Spring Festival travel rush refers to the 40-day travel peak when people in big cities travel to their hometowns to celebrate the Chinese Lunar New Year with their families and travel back to the cities to rejoin work. During the travel rush airports, railway and bus stations, and highways are chock-a-block.
Yet of late some people working in cities have not been traveling to their hometowns for Spring Festival. Instead, they call their parents and/or children from their villages and towns to join them in the cities during Lunar New Year. The journeys such parents and children make in the opposite direction during Spring Festival is called the reverse Spring Festival travel rush.
Actually, reverse Spring Festival travel rush is not a recent phenomenon; it was first noticed soon after the launch of reform and opening-up in the late 1970s. But this year, it attracted the attention of governments, the railways, transport companies and other sections of society. In fact, in the recently issued opinions on managing the 2020 Spring Festival travel rush, central government departments including the National Development and Reform Commission have encouraged the reverse Spring Festival travel rush, by suggesting relevant authorities offer discounts on ticket prices, to reduce the pressure on the transportation system.
Given China's aging population, and fast-paced urbanization and industrialization, the reverse travel phenomenon would have a significant impact on the transport system.
In general, the reverse travel phenomenon can be attributed to urbanization, development of the transportation network and diversification of Spring Festival celebrations.
First, thanks to urbanization, a large number of people in small towns, villages and smaller cities have relocated to metropolises that have good public and recreational facilities, and better living conditions and development opportunities. And since the disposable income of urban residents in China is now 39,251 yuan ($5,612), according to National Bureau of Statistics data for 2018, a certain percentage of those people can now afford to call their parents and/or children to the big cities to celebrate Lunar New Year, or even stay for a longer time.
Second, the development of the transportation system, too, has contributed to the trend of reverse Spring Festival travel rush. For example, by the end of last year, the length of China's high-speed railway had increased to 29,000 kilometers-and is expected to reach 35,000 km in 2020.
Besides, China has 235 civil aviation airports with a passenger throughput of 1.27 billion. China has also greatly developed its highways. But it is the rapid development of high-speed railway that has made travel faster, safer, and more affordable and convenient.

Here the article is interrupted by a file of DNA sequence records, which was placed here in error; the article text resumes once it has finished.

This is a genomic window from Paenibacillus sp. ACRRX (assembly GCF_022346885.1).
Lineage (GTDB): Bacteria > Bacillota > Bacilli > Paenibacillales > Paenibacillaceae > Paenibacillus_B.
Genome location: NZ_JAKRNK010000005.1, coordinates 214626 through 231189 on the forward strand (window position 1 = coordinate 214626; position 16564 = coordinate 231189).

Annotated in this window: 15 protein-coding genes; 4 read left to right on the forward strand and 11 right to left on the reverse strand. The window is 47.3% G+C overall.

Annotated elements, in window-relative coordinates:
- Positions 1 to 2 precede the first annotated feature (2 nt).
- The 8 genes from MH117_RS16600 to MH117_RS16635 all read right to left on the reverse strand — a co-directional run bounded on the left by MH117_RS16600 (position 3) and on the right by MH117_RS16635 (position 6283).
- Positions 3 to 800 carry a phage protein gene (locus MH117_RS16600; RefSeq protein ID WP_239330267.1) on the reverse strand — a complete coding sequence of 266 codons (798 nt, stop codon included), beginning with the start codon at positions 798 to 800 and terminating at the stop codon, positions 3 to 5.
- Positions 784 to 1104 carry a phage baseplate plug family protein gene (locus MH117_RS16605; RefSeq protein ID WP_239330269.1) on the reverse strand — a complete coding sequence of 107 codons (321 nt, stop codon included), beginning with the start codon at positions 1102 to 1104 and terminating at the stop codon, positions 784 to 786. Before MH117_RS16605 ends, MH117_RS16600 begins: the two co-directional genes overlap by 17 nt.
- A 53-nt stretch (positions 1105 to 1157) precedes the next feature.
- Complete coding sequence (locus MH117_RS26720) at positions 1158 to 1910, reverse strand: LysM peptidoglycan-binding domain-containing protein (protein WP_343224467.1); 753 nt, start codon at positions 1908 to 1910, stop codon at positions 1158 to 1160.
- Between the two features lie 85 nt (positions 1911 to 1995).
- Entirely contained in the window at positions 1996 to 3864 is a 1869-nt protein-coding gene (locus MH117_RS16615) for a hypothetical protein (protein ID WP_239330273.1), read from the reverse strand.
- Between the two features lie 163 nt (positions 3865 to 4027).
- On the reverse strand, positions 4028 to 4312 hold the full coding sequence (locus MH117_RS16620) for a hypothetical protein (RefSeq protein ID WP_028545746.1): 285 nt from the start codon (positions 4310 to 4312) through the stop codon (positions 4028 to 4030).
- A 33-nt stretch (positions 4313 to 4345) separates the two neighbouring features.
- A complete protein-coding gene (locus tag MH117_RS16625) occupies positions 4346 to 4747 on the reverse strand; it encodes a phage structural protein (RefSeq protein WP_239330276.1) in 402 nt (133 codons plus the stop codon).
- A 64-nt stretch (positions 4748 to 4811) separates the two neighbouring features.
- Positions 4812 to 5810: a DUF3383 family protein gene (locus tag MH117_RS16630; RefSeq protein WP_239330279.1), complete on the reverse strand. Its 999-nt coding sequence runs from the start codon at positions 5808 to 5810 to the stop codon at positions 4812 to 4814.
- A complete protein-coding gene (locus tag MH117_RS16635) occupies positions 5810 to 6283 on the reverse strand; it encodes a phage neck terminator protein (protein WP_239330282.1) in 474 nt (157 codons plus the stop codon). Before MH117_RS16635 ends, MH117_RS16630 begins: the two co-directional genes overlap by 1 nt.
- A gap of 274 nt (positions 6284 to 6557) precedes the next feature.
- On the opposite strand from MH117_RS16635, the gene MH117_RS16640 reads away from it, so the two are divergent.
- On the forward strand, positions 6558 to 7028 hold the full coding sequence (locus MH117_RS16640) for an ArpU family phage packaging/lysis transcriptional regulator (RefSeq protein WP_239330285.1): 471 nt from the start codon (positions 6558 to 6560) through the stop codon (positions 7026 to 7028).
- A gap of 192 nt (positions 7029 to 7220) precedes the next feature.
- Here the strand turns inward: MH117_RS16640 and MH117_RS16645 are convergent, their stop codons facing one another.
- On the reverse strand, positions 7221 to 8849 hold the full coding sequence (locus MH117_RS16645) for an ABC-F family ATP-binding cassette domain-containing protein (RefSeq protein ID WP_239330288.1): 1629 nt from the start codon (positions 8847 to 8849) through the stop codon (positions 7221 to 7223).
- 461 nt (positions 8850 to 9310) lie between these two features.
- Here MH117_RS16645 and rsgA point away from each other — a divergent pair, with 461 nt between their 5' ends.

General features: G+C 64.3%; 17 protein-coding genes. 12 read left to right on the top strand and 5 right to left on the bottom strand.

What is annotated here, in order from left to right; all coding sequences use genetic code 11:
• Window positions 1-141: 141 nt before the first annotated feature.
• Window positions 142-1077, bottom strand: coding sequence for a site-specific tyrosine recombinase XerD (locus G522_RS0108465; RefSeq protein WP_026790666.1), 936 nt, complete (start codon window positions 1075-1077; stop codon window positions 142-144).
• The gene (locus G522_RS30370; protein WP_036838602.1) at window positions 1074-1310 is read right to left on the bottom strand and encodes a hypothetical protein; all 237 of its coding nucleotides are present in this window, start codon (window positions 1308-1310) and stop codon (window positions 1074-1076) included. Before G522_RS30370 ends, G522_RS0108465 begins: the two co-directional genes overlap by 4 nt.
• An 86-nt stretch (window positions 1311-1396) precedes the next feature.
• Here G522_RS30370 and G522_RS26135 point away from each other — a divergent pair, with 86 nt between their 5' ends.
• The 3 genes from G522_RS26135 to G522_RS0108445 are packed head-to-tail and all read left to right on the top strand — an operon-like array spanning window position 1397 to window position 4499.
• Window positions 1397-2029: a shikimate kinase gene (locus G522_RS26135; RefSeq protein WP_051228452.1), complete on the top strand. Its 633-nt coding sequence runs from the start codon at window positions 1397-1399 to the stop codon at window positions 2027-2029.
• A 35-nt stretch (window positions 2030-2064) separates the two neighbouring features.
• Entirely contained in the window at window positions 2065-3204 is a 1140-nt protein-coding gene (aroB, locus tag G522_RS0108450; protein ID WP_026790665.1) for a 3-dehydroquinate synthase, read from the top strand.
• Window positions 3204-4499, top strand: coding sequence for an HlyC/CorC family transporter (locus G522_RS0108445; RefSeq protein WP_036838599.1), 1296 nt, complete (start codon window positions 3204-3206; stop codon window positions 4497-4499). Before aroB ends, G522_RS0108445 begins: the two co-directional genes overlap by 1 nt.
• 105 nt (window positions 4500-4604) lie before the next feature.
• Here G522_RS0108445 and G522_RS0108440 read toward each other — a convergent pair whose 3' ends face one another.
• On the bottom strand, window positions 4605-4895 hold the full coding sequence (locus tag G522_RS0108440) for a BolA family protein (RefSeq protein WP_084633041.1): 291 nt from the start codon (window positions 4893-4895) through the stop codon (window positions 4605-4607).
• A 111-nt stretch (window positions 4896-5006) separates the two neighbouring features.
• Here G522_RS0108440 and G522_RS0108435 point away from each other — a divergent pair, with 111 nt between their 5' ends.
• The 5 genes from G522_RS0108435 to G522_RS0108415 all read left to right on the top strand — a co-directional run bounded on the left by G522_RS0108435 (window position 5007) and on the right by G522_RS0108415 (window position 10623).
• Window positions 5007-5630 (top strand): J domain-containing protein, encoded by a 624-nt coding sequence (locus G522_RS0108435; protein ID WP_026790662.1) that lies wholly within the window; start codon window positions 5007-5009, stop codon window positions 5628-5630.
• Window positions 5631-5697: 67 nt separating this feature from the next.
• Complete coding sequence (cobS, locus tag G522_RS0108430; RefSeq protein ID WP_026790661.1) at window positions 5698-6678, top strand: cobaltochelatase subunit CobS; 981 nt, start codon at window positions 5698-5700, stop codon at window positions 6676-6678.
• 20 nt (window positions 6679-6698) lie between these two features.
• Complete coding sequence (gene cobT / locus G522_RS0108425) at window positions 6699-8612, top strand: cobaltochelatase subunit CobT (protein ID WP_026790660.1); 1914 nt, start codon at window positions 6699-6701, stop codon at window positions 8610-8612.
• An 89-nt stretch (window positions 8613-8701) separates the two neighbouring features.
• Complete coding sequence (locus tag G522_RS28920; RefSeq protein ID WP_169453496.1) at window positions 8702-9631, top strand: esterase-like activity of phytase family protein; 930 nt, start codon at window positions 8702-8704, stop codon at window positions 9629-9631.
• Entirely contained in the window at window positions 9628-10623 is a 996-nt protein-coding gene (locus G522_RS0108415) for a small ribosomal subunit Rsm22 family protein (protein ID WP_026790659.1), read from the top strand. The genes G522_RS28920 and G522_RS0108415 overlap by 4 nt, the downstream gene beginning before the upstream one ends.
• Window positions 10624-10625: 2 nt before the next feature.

As mentioned above, the reverse travel phenomenon can also be attributed to diversification of Spring Festival celebrations. With their living standards continuing to improve, people have devised unconventional ways to enjoy their holidays, traveling abroad or within the country, and advancing or postponing Lunar New Year celebrations to avoid the peak travel rush. Also, more and more elderly people are choosing to celebrate Spring Festival with their children or kin in big cities, and thus promoting the reverse travel trend.
On a more fundamental level, the reverse travel phenomenon suggests urban culture and lifestyle are replacing rural culture and lifestyle. But since people will continue to flock to the cities to work or study, the traditional Spring Festival travel rush will continue to be the dominant trend, but the reverse travel phenomenon will increase too.
To promote the reverse Spring Festival travel rush, the government should encourage young people to live in large and medium-sized cities by, for instance, offering the favorable house purchase policies. The China State Railway Group, on its part, should offer discounts on train fares to those traveling in the opposite direction during Spring Festival. And publicity should be strengthened to inform potential passengers about the benefits of traveling in the opposite direction during the Spring Festival travel rush.
The author is a professor of transport economics at the School of Economics and Management, Beijing Jiaotong University.